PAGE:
The information contained below is being made publicly available on the web for the first time.
In 2003, after Wal-Mart announced plans to construct a Supercenter in the Olympic Peninsula town of Sequim, WA, a small, vocal group of snobs got together and decided to oppose it. They called themselves "Sequim First." These opponents of "cookie-cutter development" picked a cookie-cutter name right out of Weird Al Norman's playbook (e.g. "Give it [your Wal-Mart hating club] a short, upbeat name like 'Freeport First.'”) Sheesh.
Sequim First's tactics will sound very familiar to Pullman readers. Initially, the city council approved the project. Then Sequim First filed a lawsuit appealing the SEPA approval and the decision not to require an independent Environmental Impact Statement to the Thurston County Superior Court. The group cited significant impacts to stormwater runoff, traffic, emergency services, water supply, and other municipal services, and damaging effects on the downtown core. The court rejected the appeal on March 19, 2004. Sequim First then appealed to the state Court of Appeals in June. Nevertheless, the new Wal-Mart opened on October 22, 2004. [Note: On August 18, 2005, Sequim First wrote to the Department of Ecology requesting that Sequim be added to the same costly NPDES Phase II stormwater permitting that Pullman is saddled with, because of "the continued emphasis on almost-uncontrolled growth in Sequim." Gotta love the spitefulness of these urbanistas.]
So what happened next?
Michael Luis & Associates, a public affairs, communications and civic leadership consulting firm in the Seattle area, has prepared profiles assessing the impact of the opening of Wal-Mart stores in communities throughout Washington. The one concerning Sequim can be downloaded here.
Some highlights (notice the similarities with Pullman):
Wednesday: We'll take a look at the effects of a Wal-Mart that opened in the Seattle suburb of Covington.
...sales in retail stores in Sequim and Clallam County as a whole were relatively flat in the first part of the decade. Sales began to pick up steam across the county in 2004, and especially in Sequim, where Wal-Mart opened in October.
Not all of the increase in retail store activity in 2004 and 2005 was due to Wal-Mart, however. ...sales at stores in Sequim, other than Wal-Mart, [saw] a substantial bump upward in 2004 and 2005. The opening of the Wal-Mart clearly did not hamper overall progress in retail expansion in Sequim.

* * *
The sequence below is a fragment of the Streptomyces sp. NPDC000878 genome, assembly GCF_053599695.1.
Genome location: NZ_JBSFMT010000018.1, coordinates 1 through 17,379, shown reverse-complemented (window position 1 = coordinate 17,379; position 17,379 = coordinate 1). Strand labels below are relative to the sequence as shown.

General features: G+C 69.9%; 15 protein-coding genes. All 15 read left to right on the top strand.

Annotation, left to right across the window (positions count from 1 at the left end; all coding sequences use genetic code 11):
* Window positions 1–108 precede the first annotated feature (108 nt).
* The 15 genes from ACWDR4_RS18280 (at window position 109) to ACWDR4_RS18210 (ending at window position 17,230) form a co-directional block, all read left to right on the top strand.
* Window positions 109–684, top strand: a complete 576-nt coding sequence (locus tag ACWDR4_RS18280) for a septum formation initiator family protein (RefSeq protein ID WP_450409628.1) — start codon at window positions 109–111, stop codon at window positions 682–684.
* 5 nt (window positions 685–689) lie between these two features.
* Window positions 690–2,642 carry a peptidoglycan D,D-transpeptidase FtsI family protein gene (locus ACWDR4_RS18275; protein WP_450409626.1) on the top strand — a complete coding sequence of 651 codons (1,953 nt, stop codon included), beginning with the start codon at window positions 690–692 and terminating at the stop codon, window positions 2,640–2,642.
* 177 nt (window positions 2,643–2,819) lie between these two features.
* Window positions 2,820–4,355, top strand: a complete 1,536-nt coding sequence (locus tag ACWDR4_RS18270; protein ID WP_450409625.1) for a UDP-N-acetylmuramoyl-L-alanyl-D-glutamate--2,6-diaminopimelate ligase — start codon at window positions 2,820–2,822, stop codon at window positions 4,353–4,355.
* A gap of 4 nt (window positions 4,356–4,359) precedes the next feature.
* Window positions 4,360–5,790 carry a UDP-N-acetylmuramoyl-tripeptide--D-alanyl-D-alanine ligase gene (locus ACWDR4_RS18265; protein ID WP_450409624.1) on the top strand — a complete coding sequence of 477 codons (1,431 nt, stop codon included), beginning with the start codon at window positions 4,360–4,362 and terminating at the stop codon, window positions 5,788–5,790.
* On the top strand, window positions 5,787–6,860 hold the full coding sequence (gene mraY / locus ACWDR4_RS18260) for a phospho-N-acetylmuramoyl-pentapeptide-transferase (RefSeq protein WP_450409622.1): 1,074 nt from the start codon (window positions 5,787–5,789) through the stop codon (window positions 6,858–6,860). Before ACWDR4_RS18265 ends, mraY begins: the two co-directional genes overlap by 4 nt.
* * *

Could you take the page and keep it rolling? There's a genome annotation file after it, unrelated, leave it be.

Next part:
...only a few small stores closed after Wal-Mart opened, and those were owned by people who were ready to retire and close up shop anyway. Mayor Schubert, whose professional background is in retail, believes Wal-Mart’s arrival was a useful “kick in the backside for local retailers. It forced them to get on the ball.” The strict lids that have been instituted on property tax collections in Washington have kept these taxes from rising in areas without substantial new construction. Thus, in a city like Sequim, municipal finances have begun to rely more on sales tax for growth. ...sales tax collections in Sequim have increased substantially as large new retailers have opened in the city.
...four revenue sources...generated about $2.5 million in 2001, or about $575 per resident. This had increased to $3.9 million by 2005, or about $835 per resident. By
accommodating Wal-Mart and other retailers, Sequim stemmed the leakage of sales tax revenue to Port Angeles and other communities, and captured tax revenue from shoppers living in surrounding unincorporated areas.
Between 1995 and 2005, while the population of Clallam County grew by 10 percent, retail employment grew by over 40 percent. Overall employment in the county has been growing steadily, and the current unemployment rate, about 5.5 percent, is low by recent historic standards. Schubert says that with employers like Wal-Mart, “people who didn’t have jobs eight years ago now have jobs.” As Sequim grew from a small rural town to an important tourist destination and retirement community, local retailing did not keep pace. Local retailers were adept at catering to visitors, but not at filling basic needs of residents, many of whom are on fixed incomes. Wal-Mart and other big box retailers have met this need, saving local residents from having to drive to Port Angeles or Silverdale.
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